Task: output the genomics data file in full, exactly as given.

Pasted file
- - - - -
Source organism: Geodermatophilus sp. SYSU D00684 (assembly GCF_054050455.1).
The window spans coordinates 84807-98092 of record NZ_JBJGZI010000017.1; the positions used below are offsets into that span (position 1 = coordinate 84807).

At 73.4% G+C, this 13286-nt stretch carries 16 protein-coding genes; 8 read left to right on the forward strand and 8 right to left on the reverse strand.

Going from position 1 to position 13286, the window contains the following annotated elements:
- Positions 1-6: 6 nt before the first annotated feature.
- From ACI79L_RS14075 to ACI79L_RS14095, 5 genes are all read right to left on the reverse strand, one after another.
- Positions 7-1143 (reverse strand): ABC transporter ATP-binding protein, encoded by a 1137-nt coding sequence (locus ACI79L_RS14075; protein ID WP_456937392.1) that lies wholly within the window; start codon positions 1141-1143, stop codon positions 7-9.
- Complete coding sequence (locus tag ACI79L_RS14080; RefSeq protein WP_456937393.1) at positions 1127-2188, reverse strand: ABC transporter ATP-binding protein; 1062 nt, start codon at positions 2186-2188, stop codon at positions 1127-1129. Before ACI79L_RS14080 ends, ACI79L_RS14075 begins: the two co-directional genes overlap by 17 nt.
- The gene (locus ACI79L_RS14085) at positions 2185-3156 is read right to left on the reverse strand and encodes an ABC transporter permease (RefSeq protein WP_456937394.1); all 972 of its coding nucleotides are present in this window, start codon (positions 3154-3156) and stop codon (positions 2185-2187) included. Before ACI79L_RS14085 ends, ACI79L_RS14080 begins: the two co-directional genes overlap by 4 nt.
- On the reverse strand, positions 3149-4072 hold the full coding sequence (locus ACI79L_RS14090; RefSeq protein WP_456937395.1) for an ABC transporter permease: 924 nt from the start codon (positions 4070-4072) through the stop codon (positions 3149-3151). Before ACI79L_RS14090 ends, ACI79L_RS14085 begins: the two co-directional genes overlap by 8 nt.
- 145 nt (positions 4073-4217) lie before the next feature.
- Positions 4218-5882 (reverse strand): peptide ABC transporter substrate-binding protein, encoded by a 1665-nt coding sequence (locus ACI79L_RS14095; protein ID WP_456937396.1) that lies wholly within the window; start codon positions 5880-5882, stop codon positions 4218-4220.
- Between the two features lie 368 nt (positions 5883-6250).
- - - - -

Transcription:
Source organism: Geodermatophilus sp. SYSU D00684 (assembly GCF_054050455.1).
The window spans coordinates 84807-98092 of record NZ_JBJGZI010000017.1; the positions used below are offsets into that span (position 1 = coordinate 84807).

At 73.4% G+C, this 13286-nt stretch carries 16 protein-coding genes; 8 read left to right on the forward strand and 8 right to left on the reverse strand.

Going from position 1 to position 13286, the window contains the following annotated elements:
- Positions 1-6: 6 nt before the first annotated feature.
- From ACI79L_RS14075 to ACI79L_RS14095, 5 genes are all read right to left on the reverse strand, one after another.
- Positions 7-1143 (reverse strand): ABC transporter ATP-binding protein, encoded by a 1137-nt coding sequence (locus ACI79L_RS14075; protein ID WP_456937392.1) that lies wholly within the window; start codon positions 1141-1143, stop codon positions 7-9.
- Complete coding sequence (locus tag ACI79L_RS14080; RefSeq protein WP_456937393.1) at positions 1127-2188, reverse strand: ABC transporter ATP-binding protein; 1062 nt, start codon at positions 2186-2188, stop codon at positions 1127-1129. Before ACI79L_RS14080 ends, ACI79L_RS14075 begins: the two co-directional genes overlap by 17 nt.
- The gene (locus ACI79L_RS14085) at positions 2185-3156 is read right to left on the reverse strand and encodes an ABC transporter permease (RefSeq protein WP_456937394.1); all 972 of its coding nucleotides are present in this window, start codon (positions 3154-3156) and stop codon (positions 2185-2187) included. Before ACI79L_RS14085 ends, ACI79L_RS14080 begins: the two co-directional genes overlap by 4 nt.
- On the reverse strand, positions 3149-4072 hold the full coding sequence (locus ACI79L_RS14090; RefSeq protein WP_456937395.1) for an ABC transporter permease: 924 nt from the start codon (positions 4070-4072) through the stop codon (positions 3149-3151). Before ACI79L_RS14090 ends, ACI79L_RS14085 begins: the two co-directional genes overlap by 8 nt.
- 145 nt (positions 4073-4217) lie before the next feature.
- Positions 4218-5882 (reverse strand): peptide ABC transporter substrate-binding protein, encoded by a 1665-nt coding sequence (locus ACI79L_RS14095; protein ID WP_456937396.1) that lies wholly within the window; start codon positions 5880-5882, stop codon positions 4218-4220.
- Between the two features lie 368 nt (positions 5883-6250).